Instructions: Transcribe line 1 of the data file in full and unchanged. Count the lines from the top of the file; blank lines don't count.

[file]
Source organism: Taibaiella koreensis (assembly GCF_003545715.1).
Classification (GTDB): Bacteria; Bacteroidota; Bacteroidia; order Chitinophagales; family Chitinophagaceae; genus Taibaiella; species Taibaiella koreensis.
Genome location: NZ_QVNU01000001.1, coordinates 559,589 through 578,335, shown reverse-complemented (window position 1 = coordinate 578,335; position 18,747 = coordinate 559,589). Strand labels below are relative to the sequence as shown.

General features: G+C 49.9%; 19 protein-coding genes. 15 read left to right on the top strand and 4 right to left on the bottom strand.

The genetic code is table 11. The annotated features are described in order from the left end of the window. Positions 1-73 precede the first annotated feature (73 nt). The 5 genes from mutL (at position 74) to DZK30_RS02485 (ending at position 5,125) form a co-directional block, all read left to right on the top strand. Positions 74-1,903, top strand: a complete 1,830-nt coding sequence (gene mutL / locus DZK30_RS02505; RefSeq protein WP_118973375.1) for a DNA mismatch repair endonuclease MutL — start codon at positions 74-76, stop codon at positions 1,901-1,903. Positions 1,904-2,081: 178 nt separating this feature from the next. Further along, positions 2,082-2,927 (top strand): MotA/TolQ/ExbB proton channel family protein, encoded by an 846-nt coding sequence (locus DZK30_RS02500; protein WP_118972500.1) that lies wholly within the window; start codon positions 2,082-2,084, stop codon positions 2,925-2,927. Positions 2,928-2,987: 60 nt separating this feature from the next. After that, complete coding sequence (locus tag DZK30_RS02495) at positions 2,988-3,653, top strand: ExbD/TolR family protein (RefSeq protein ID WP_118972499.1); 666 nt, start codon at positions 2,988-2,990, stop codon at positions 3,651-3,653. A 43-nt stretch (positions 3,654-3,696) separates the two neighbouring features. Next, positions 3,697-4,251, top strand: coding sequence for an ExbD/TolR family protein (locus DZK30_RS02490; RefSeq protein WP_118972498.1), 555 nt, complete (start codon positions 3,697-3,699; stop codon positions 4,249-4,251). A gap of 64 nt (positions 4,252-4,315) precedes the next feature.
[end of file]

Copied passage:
Source organism: Taibaiella koreensis (assembly GCF_003545715.1).